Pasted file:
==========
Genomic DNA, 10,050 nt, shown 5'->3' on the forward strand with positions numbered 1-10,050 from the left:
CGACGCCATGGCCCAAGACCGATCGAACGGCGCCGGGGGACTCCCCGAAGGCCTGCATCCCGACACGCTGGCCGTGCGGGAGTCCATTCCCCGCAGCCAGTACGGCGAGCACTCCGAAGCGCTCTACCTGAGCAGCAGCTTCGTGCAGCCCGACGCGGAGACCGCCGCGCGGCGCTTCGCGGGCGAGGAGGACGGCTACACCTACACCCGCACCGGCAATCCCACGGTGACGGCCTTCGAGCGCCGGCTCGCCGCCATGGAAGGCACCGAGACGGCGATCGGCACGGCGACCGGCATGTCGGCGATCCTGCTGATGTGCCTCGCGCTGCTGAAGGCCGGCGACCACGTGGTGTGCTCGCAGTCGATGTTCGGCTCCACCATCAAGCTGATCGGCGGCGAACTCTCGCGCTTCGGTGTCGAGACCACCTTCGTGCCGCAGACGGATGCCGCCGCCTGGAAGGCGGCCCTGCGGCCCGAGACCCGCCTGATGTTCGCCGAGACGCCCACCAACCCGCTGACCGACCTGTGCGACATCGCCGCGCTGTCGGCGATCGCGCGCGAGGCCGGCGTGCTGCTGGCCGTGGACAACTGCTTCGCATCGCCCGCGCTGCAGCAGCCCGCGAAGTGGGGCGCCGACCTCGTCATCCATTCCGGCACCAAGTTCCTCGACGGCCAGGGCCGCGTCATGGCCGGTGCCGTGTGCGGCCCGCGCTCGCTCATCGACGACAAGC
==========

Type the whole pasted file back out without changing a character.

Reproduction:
Genomic DNA, 10,050 nt, shown 5'->3' on the forward strand with positions numbered 1-10,050 from the left:
CGACGCCATGGCCCAAGACCGATCGAACGGCGCCGGGGGACTCCCCGAAGGCCTGCATCCCGACACGCTGGCCGTGCGGGAGTCCATTCCCCGCAGCCAGTACGGCGAGCACTCCGAAGCGCTCTACCTGAGCAGCAGCTTCGTGCAGCCCGACGCGGAGACCGCCGCGCGGCGCTTCGCGGGCGAGGAGGACGGCTACACCTACACCCGCACCGGCAATCCCACGGTGACGGCCTTCGAGCGCCGGCTCGCCGCCATGGAAGGCACCGAGACGGCGATCGGCACGGCGACCGGCATGTCGGCGATCCTGCTGATGTGCCTCGCGCTGCTGAAGGCCGGCGACCACGTGGTGTGCTCGCAGTCGATGTTCGGCTCCACCATCAAGCTGATCGGCGGCGAACTCTCGCGCTTCGGTGTCGAGACCACCTTCGTGCCGCAGACGGATGCCGCCGCCTGGAAGGCGGCCCTGCGGCCCGAGACCCGCCTGATGTTCGCCGAGACGCCCACCAACCCGCTGACCGACCTGTGCGACATCGCCGCGCTGTCGGCGATCGCGCGCGAGGCCGGCGTGCTGCTGGCCGTGGACAACTGCTTCGCATCGCCCGCGCTGCAGCAGCCCGCGAAGTGGGGCGCCGACCTCGTCATCCATTCCGGCACCAAGTTCCTCGACGGCCAGGGCCGCGTCATGGCCGGTGCCGTGTGCGGCCCGCGCTCGCTCATCGACGACAAGC